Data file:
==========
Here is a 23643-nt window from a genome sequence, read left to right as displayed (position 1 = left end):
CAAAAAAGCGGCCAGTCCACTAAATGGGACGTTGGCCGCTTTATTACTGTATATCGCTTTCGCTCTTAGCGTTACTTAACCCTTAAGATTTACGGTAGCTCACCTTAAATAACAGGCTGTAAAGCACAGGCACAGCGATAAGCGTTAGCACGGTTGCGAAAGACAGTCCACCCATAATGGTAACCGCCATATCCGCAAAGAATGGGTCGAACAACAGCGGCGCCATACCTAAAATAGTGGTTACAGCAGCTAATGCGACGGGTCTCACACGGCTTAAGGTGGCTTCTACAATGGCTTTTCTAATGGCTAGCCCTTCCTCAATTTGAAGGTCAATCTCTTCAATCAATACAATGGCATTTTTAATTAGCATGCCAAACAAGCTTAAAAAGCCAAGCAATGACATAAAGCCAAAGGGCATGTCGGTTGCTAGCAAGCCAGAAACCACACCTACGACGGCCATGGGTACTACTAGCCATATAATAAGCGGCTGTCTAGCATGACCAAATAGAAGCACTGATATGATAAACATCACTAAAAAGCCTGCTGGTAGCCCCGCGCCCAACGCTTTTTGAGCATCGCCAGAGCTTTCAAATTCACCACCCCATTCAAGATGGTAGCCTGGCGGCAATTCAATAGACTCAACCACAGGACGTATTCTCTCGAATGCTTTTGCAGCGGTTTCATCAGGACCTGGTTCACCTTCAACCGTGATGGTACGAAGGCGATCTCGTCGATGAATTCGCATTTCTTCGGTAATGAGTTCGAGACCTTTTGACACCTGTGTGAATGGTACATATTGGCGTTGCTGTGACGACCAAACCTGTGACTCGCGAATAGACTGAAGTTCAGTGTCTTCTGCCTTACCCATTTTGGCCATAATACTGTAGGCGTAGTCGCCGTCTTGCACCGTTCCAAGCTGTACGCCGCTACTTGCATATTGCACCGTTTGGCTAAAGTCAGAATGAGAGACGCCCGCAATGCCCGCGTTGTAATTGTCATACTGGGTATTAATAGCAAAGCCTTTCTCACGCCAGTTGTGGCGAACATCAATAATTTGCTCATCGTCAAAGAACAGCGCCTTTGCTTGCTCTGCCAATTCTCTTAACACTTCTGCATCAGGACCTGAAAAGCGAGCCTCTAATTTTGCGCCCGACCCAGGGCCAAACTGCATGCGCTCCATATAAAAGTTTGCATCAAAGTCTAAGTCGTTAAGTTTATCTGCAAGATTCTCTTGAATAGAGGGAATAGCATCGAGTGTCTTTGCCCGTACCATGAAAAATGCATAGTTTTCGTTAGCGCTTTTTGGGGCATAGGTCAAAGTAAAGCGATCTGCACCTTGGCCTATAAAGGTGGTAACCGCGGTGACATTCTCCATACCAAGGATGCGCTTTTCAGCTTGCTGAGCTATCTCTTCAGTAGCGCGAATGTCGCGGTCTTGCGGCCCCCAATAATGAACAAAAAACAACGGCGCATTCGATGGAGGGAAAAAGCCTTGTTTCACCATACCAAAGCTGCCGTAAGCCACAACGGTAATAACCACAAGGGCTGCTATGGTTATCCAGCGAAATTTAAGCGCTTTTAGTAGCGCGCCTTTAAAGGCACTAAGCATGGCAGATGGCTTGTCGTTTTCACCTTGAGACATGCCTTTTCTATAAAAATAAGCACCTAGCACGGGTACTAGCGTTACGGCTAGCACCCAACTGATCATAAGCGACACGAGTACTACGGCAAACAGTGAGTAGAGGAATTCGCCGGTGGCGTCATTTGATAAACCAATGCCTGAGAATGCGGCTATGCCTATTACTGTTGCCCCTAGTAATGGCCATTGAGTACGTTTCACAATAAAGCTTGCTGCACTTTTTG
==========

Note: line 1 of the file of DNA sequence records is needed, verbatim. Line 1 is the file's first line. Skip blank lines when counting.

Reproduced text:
Here is a 23643-nt window from a genome sequence, read left to right as displayed (position 1 = left end):